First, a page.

George H. Morris “Gladstone Program” Comes to a Close at Hamilton Farm

Lisa Goldman and Aslan jump the wall.

Gladstone, NJ – May 24, 2015 – After almost a week of riding and training with George H. Morris at the Unites States Equestrian Team Foundation’s historic Hamilton Farm, the riders jumped their final course in the big outdoor arena on Sunday, marking the end of the 2015 Gladstone Program.

The day began at 8 a.m. when Sean Leckie, Lisa Goldman, Kilian McGrath and Katie Cox rode into the ring.

Morris instructed the riders to “condense their warm-up,” using the exercises they learned throughout the week to warm up at the walk and trot, saving the canter for the course.

After the horses were flatting with impulsion, riders began schooling back and forth over a small gate, getting ready to jump the full course.

Next, Morris added an oxer on a bending line before the gate, explaining that he wanted the riders to find the deeper distance to the second fence, encouraging the horses to practice adding and round their backs over the jump.

“You either go with the distance, or against it,” Morris said. “And that’s about all there is to say about the distance.”

After Morris was satisfied with the line, he added a rollback to the liverpool, which he instructed riders to ride defensively the first few times through. After that, riders made a tight right turn to the big crossrail, jumping the water five strides later and finishing with a right turn to the skinny fence.

The final course added on an outside single with four strides to a one-strided triple combination, a bending five to an oxer and the liverpool from the opposite direction. Riders ended the day by galloping to a 1.50m stand-alone wall, with only some difficulty from Leckie’s new horse, who refused the fence several times.

“Ambition,” Morris stated. “It’s either in people or it isn’t. That’s the first quality of a good rider. Second is your emotion. What are you like on a bad day? You can’t always say it’s your fault, because sometimes the horse doesn’t have the heart for the job. Next is selection of the horse. Buying horses is very tricky. It’s worse than marriage. It’s easier to get a divorce than get rid of a horse.”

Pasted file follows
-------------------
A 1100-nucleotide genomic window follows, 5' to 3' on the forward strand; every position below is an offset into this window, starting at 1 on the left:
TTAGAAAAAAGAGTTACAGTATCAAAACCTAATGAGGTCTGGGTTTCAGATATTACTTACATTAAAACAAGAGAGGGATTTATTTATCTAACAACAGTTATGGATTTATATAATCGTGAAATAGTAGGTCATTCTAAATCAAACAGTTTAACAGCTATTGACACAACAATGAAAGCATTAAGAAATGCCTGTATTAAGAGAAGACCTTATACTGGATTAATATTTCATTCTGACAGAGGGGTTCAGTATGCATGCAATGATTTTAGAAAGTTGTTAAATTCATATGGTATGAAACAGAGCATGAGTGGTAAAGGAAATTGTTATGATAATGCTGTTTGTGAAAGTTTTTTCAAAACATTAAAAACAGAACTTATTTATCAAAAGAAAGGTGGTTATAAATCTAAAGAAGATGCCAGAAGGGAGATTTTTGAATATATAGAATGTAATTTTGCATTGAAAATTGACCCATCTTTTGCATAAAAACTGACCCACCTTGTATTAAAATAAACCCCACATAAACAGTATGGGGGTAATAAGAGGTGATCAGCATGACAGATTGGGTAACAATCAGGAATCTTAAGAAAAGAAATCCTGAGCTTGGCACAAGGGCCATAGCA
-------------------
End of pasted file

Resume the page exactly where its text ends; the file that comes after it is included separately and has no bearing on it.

Morris ended by praising all of the riders, making sure Leckie understood that the day’s issues were not his fault.

“Horse training should never go well all the time,” Morris explained. “Stretching. Challenging. That is training.”

Taylor Harris and Kavanaugh IV jump the water
Taylor Harris and Kavanaugh IV jump the water

On that note, Haley Gassel, Sophie Verges, Kate Mulligan and Taylor Harris tacked up and headed to the ring at 10 a.m.

Morris instructed the group to warm up at will, making transitions every 20 seconds and utilizing the lateral and longitudinal exercises he taught during the week.

The second group worked their way up to jumping the same course as the first group, with no trouble galloping up and over the 1.50m wall.

Morris was very proud of the riders in the second group because he does not know them as well, saying they were right up there with the first group, who Morris has worked with in the past.

Morris ended the clinic by facing the audience to share more of his wisdom: “This week was tricky, educational, but doable. You enter a clinic like this; this is serious. People today are not used to difficult questions. In my day, we did puissance every week, mostly 7′, 7’3.” It was very taxing for the horse, but it was an excellent exercise for the high-jumping horse and rider. People these days are so busy, show, show, show, that they have a lot of experience, but no knowledge. You need knowledge and experience.”

USET Foundation Executive Director Bonnie Jenkins commented, “This Gladstone Program was established in 2012 thanks to a gift from Suzanne and BG Porter to the USET Foundation. The Porters understood the value and benefit to our talented young show jumping riders, to be able to spend a week training and learning from George at the iconic Hamilton Farm facility in Gladstone, NJ, where George himself trained and rose through the ranks as a member of the United States Equestrian Team.”

“This program has provided over 40 riders with that same opportunity to help achieve their dream through commitment and hard work to one day also represent the United States in international competition,” concluded Jenkins. “On behalf of the USET Foundation and the riders that have participated in the Gladstone Program, I would like to thank the Porters for making it possible.”

The United States Equestrian Team Foundation ( is the non-profit organization that supports the competition, training, coaching, travel and educational needs of America’s elite and developing international, high-performance horses and athletes in partnership with the United States Equestrian Federation.

For more information on the USET Foundation, please call (908) 234-1251, or visit USET ONLINE at

The USET Foundation has been awarded Charity Navigators’ highest honor, a Four Star rating for good governance, sound fiscal management and commitment to accountability and transparency.

Contact: Rebecca Walton
USET Foundation
phone 561.753.3389 fax 561.753.3386

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